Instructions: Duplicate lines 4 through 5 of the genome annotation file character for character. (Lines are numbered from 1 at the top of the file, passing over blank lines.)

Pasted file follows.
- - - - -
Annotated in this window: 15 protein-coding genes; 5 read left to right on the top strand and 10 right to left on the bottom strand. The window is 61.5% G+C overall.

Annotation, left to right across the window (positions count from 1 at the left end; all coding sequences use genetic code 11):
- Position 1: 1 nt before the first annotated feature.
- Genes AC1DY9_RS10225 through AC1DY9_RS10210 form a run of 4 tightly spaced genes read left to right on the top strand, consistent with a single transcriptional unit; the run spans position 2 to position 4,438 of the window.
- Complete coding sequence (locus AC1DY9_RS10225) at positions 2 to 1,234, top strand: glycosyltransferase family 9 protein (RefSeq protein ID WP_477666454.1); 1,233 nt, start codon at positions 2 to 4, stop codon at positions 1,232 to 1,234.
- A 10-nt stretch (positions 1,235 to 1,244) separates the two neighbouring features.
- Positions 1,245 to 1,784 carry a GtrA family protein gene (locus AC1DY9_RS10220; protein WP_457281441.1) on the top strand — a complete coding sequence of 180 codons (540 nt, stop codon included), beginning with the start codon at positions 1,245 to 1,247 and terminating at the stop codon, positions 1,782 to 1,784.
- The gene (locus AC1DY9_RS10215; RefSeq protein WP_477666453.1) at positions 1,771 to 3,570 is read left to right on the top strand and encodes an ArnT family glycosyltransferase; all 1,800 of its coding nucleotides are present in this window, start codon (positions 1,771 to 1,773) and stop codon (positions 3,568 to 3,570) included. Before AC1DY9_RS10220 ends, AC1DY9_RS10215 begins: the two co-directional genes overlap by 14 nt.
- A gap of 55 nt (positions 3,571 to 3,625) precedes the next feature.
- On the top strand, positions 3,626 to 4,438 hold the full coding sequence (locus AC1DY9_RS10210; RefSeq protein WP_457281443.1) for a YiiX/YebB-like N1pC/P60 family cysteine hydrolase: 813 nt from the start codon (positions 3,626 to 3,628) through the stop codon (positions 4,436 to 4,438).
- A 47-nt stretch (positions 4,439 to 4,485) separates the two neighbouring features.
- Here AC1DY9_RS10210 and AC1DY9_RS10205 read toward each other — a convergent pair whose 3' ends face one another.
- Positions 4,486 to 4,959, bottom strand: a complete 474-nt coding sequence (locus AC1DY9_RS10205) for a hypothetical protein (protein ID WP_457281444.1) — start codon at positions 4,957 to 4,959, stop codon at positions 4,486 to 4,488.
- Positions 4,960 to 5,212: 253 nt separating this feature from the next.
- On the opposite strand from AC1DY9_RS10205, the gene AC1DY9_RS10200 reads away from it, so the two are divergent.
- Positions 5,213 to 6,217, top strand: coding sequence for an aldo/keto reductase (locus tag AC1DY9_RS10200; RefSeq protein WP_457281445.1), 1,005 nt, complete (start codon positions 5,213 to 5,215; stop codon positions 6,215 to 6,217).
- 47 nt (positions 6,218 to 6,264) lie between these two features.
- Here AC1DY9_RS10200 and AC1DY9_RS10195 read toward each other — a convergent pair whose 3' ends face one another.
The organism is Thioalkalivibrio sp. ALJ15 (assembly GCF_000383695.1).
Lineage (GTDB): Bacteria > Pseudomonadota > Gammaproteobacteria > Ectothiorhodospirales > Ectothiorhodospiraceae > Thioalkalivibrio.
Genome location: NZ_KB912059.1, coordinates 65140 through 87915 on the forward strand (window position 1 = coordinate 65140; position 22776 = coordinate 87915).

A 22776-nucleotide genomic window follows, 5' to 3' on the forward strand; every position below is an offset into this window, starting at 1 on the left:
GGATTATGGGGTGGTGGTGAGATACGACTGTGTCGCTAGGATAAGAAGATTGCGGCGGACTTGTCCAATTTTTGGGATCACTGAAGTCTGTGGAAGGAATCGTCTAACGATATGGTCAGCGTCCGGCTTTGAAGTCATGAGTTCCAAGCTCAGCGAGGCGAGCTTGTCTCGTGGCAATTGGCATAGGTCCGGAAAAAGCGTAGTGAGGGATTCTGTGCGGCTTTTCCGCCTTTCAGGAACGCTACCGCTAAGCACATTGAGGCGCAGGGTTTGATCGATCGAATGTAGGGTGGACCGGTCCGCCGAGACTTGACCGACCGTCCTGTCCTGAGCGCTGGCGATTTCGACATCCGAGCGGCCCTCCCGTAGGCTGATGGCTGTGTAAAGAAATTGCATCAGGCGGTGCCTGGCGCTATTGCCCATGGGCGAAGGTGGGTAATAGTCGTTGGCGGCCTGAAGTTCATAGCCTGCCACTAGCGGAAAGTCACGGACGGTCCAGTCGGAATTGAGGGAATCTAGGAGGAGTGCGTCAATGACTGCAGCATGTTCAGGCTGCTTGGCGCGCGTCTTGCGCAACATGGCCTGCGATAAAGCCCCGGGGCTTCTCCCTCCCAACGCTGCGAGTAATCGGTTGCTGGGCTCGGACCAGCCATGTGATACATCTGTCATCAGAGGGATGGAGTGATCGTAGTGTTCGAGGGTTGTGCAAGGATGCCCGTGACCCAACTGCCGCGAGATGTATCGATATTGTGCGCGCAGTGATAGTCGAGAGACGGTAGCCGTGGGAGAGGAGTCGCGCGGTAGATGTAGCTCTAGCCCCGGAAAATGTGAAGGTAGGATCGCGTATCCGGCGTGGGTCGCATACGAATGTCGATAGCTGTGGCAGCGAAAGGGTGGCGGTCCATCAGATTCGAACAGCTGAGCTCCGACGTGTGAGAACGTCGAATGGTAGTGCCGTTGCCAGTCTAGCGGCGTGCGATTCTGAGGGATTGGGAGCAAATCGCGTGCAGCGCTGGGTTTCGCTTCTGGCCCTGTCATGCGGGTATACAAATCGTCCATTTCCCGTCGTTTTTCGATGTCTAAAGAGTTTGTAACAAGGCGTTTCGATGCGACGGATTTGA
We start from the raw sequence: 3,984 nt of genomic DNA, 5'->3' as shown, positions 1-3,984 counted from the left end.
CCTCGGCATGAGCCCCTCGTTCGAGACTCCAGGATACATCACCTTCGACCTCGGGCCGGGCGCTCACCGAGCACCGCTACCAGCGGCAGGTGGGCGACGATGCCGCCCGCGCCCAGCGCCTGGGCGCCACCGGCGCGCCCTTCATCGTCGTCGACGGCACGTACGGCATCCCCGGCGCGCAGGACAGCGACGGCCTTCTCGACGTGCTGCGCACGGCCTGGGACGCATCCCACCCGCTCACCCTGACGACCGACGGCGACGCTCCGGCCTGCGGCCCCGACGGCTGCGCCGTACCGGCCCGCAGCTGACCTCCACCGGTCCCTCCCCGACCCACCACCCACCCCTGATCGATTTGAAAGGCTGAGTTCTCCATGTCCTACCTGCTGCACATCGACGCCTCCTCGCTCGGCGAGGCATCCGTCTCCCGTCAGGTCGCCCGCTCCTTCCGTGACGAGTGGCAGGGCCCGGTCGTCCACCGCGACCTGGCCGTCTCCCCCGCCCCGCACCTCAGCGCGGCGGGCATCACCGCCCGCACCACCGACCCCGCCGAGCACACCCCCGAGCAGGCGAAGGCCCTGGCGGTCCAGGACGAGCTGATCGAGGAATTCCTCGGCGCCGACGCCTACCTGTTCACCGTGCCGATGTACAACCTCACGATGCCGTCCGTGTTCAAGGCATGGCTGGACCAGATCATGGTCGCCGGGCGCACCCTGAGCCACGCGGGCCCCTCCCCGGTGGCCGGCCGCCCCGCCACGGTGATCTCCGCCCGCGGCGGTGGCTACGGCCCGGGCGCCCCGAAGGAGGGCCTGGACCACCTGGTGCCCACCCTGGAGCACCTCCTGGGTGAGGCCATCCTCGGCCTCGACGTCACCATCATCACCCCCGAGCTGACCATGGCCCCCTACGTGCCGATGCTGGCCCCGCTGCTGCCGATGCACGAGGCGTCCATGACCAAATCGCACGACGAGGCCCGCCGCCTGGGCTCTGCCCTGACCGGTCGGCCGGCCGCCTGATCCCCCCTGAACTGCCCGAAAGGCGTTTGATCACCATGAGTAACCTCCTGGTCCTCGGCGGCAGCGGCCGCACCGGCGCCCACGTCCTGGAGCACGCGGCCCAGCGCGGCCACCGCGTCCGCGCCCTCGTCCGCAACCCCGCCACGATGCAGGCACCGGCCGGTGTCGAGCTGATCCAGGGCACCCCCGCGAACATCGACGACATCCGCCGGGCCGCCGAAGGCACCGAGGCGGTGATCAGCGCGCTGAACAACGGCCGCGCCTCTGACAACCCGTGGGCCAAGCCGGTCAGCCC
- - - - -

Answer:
- Genes AC1DY9_RS10225 through AC1DY9_RS10210 form a run of 4 tightly spaced genes read left to right on the top strand, consistent with a single transcriptional unit; the run spans position 2 to position 4,438 of the window.
- Complete coding sequence (locus AC1DY9_RS10225) at positions 2 to 1,234, top strand: glycosyltransferase family 9 protein (RefSeq protein ID WP_477666454.1); 1,233 nt, start codon at positions 2 to 4, stop codon at positions 1,232 to 1,234.